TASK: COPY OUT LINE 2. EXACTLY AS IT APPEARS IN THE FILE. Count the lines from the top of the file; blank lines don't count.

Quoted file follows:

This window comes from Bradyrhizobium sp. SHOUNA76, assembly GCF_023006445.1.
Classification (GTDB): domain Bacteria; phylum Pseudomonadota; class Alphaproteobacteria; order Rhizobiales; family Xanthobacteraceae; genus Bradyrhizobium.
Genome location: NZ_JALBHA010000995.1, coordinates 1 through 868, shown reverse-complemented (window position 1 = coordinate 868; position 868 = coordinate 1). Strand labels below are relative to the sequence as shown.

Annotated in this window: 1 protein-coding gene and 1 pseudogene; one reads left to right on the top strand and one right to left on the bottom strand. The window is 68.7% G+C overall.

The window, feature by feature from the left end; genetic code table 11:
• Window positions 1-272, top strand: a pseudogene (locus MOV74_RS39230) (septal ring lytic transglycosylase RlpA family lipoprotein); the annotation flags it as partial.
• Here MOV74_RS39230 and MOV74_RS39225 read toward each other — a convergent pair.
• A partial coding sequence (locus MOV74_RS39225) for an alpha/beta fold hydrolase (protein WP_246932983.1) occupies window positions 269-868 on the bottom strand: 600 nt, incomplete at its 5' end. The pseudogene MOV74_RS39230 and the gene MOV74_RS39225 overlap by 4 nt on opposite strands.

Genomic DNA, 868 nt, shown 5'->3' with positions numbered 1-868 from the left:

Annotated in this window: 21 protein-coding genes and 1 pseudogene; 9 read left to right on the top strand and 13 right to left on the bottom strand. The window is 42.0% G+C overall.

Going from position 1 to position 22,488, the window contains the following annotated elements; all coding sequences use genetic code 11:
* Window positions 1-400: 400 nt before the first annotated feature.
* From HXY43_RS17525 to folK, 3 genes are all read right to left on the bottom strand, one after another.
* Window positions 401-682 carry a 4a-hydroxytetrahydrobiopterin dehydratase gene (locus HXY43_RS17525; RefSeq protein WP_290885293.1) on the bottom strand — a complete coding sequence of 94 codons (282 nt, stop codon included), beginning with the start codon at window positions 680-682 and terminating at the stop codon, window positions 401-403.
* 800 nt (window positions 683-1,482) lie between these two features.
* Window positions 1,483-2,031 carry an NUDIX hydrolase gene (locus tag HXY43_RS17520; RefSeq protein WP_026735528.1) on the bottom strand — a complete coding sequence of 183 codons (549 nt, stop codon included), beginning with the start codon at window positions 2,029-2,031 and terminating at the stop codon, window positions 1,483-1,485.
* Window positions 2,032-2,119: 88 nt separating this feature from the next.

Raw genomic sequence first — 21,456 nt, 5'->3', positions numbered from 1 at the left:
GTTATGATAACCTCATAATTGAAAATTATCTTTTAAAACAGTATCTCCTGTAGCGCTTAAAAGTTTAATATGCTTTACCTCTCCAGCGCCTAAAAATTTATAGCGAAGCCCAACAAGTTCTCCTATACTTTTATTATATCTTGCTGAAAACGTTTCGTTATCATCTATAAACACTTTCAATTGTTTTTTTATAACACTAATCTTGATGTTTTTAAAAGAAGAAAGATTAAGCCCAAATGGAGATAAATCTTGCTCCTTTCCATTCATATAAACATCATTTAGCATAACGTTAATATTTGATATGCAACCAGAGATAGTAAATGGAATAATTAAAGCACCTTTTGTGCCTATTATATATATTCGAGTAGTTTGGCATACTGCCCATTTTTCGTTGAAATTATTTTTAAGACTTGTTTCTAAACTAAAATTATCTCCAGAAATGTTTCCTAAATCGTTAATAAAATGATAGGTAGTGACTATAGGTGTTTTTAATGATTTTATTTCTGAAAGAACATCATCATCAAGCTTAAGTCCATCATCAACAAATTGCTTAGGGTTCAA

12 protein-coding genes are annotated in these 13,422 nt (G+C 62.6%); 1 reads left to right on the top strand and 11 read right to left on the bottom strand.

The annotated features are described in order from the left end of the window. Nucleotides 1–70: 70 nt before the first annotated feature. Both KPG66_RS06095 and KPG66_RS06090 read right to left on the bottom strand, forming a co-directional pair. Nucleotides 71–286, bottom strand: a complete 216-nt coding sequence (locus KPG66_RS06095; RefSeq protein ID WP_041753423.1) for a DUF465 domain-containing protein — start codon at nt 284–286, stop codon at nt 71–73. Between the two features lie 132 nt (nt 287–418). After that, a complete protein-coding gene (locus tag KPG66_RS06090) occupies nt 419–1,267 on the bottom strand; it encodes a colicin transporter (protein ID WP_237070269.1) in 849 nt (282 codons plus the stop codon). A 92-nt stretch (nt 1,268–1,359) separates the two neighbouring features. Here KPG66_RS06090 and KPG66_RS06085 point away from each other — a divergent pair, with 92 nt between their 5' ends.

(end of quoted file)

Classification (GTDB): domain Bacteria; phylum Pseudomonadota; class Alphaproteobacteria; order Rhizobiales; family Xanthobacteraceae; genus Bradyrhizobium.